ORLANDO, Fla. (AP) — With Florida State, Florida, Virginia and Maryland playing in the same venue, the Amway Center has the potential to become Upset Central in the opening round of the NCAA Tournament on Thursday.
All of those higher seeds stumbled down the stretch and have enough flaws that professional and amateur bracketologists across the country have them on upset alert.
“Listen, the way college basketball is now, we always talk about the parity,” Virginia coach Tony Bennett said Wednesday. “Every year it shrinks. You’ve got to be ready. … It’s reality when you’re playing this tournament. It really is.”
Only once since the NCAA Tournament expanded to 64 teams in 1985 have all four higher seeds in the same arena lost in the first round. It took place about 90 miles west in Tampa in 2008.
So there’s precedent. And the third-seeded Seminoles (25-8), fourth-seeded Gators (24-8), fifth-seeded Cavaliers (22-10) and sixth-seeded Terrapins (24-8) should be concerned.
Florida State has gone 7-6 since winning 14 of 15 in the middle of the season. Florida is 3-3 without center John Egbunu, who tore a knee ligament last month, and has failed to find the best way to play without the 6-foot-11 junior.
Virginia has some big wins on its resume, including North Carolina, Notre Dame and Louisville twice, but Bennett’s team enters the tournament having dropped six of its last 11. Maryland has been even worse, losing six of its last 10.
Not coincidentally, all four have been popular picks to get upset.
“I think it’s definitely a part of the fun,” Florida coach Mike White said. “I think it’s one of the things that makes this tournament so special and March Madness such an exciting event is that every game is huge. You win or you go home. People love to see upsets, of course, and upsets happen a bunch. There are a lot of really, really good mid-major teams.”
The Seminoles play Florida Gulf Coast (26-7), who is in the tournament for the third time in five years. FGCU is best known for its “Dunk City” run to the Sweet Sixteen in 2013. The Eagles also went to the NCAAs last season, winning a First Four game before falling to eventual national finalist North Carolina.
Now, they get a shot at FSU in the West Region.
“I feel like now it’s a new season,” Seminoles standout Dwayne Bacon said. “There’s a lot of teams that we haven’t played. All they have is the film. They haven’t really played against us, and how our tempo is and what we can do. They haven’t really seen us in person.”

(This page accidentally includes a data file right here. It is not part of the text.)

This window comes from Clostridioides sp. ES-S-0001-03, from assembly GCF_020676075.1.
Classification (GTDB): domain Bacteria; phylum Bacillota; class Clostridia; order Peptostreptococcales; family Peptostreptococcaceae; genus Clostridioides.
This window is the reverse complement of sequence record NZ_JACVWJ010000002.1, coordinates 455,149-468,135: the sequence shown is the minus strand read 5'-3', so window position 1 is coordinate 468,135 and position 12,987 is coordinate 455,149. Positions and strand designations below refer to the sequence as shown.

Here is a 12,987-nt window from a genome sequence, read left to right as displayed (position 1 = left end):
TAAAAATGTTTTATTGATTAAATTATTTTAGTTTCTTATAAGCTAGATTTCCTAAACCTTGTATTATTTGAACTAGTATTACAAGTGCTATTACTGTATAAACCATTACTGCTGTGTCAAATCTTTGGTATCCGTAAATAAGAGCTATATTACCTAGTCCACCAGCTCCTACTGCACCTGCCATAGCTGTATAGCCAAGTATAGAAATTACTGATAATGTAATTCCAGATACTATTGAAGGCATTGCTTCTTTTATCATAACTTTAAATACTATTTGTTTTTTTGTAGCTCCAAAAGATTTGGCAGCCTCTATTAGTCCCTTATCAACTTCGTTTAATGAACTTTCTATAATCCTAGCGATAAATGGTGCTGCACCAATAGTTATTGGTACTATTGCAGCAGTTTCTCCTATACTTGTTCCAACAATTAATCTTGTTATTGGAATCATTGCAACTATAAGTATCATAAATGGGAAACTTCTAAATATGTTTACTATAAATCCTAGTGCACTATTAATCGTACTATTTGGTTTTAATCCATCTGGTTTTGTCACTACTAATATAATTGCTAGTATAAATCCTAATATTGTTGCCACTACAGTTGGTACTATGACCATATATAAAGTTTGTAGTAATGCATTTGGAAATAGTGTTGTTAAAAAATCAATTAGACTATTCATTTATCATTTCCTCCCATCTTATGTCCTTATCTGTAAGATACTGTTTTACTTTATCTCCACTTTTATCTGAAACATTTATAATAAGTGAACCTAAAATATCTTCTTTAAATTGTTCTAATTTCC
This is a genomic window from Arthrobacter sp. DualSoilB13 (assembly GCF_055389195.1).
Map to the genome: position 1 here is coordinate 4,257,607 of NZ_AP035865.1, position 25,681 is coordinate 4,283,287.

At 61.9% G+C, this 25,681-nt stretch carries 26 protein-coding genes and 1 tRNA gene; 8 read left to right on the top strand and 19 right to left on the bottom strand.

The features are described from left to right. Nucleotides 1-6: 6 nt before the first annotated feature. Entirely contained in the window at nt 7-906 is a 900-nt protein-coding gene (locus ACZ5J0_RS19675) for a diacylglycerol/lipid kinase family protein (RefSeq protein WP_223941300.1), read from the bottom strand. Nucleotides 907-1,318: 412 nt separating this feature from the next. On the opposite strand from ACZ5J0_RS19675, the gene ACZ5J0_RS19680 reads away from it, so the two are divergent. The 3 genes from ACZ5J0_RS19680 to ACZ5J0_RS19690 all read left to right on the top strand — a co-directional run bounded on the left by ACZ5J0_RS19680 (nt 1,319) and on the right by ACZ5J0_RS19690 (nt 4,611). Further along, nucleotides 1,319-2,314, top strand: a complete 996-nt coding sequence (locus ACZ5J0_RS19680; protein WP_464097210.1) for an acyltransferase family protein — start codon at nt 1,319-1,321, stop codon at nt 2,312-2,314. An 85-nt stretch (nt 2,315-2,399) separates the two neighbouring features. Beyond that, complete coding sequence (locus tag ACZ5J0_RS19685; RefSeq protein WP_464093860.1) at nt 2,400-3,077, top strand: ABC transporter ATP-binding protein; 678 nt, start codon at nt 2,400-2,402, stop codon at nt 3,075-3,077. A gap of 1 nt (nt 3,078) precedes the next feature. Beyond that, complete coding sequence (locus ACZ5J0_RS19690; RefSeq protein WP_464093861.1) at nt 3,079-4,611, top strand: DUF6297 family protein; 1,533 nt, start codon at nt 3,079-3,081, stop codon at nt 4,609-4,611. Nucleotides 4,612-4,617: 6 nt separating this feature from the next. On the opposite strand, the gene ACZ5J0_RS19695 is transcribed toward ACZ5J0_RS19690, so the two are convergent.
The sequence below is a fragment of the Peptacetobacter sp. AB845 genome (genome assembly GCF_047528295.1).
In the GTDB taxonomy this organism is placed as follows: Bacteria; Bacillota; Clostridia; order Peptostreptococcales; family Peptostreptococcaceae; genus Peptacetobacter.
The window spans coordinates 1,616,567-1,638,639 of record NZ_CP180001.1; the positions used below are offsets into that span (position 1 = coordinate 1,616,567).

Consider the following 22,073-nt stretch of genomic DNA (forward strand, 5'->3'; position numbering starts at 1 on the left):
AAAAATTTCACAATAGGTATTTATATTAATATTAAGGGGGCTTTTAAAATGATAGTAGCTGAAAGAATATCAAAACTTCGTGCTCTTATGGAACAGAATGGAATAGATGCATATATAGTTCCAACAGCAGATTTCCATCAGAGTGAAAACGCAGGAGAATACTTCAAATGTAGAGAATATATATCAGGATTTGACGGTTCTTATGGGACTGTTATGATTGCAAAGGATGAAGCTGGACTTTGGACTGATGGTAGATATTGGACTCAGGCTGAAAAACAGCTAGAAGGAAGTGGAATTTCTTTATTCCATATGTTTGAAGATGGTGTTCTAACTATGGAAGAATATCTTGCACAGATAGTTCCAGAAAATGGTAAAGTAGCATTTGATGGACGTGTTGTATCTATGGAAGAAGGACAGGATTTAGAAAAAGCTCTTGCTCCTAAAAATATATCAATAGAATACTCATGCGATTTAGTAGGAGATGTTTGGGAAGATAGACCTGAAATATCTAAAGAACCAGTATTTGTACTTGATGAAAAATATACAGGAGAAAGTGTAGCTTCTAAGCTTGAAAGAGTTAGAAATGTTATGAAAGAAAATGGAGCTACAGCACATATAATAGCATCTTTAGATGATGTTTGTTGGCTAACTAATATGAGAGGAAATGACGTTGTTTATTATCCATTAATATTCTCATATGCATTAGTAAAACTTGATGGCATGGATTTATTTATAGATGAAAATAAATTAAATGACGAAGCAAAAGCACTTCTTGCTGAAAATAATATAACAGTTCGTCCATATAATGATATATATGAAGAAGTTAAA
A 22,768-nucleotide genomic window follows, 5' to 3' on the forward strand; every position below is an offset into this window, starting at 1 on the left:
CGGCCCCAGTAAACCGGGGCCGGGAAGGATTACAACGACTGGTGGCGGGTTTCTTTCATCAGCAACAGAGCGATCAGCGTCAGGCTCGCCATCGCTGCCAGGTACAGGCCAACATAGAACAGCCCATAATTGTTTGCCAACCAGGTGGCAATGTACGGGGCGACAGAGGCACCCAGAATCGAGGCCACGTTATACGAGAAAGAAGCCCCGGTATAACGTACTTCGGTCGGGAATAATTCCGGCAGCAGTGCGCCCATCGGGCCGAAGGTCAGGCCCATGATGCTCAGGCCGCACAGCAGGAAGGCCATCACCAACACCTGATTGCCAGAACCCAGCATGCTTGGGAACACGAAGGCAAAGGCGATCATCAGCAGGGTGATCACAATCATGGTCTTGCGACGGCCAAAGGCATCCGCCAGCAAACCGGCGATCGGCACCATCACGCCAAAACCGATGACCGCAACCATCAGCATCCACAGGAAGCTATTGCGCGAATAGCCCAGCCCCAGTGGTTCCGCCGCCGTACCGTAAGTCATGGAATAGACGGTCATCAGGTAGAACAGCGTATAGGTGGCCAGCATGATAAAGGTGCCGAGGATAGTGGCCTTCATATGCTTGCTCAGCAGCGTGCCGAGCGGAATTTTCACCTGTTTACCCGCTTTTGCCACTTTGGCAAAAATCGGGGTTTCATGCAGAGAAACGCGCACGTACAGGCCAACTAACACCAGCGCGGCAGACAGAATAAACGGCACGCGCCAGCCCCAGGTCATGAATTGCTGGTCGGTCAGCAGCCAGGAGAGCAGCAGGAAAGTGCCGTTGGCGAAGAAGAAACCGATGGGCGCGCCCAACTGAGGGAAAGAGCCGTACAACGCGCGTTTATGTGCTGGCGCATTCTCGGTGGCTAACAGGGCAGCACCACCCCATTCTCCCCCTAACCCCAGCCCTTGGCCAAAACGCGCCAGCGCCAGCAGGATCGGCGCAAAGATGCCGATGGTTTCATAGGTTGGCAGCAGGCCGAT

Coach Leonard Hamilton seemed to take exception to a question about Gulf Coast having a “mystique” about them.
“There’s nothing mysterious about them at all,” Hamilton said. “They’re a good basketball team. They have proven that they deserve a similar respect. … Sure, I’ve heard one or two guys make statements on the television predicting upsets for all over the country. That’s kind of what they do. You’re on TV, you got to make yourself interesting. You say things sometimes that maybe you just want to create the conversation we’re having here by making certain statements.
“It doesn’t really matter. When the ball is thrown up, then that’s when you figure out what you’re capable of doing. That’s really the only thing we’re concerned with. … We’re not going to allow ourselves to get caught up in all the other conversations.”
The Gators, who play East Tennessee State (27-7) in the East Region, are still steaming after being called out during the NCAA selection show. One prominent announcer called ETSU over Florida his first upset pick.
“Yeah, we heard it,” senior guard Canyon Barry said. “Kind of fuel, motivation.”
The Gators have lost three of four and enter the tournament looking more vulnerable to an early exit than capable of making a deep run.
“Our focus needs to be on East Tennessee State and the game plan much more so than we’re going to prove everyone wrong and not get upset,” White said. “In fact, we were favored in our last game and didn’t take care of business.”
Virginia’s defense gives it a chance to win almost every game, but the team’s lackluster offense makes it susceptible against 12th-seeded UNC Wilmington. And the 5-12 match-up has been prime for upsets in recent years, with half the lower seeds prevailing in the last five years.
“Obviously, when you get on the floor, seeds don’t come into play,” Cavs guard London Perrantes said. “Just two teams looking to advance.”
Maryland is looking to advance against 11th-seeded Xavier (21-13), arguably the most favorable matchup for a higher seed in Orlando. The Musketeers are without second-leading scorer Edmond Sumner and have lost seven of 10.
“People really only remember how you finish,” Xavier forward RaShid Gaston said. “They don’t care what happens in the regular season.”
The top four seeds in Orlando are counting on it.
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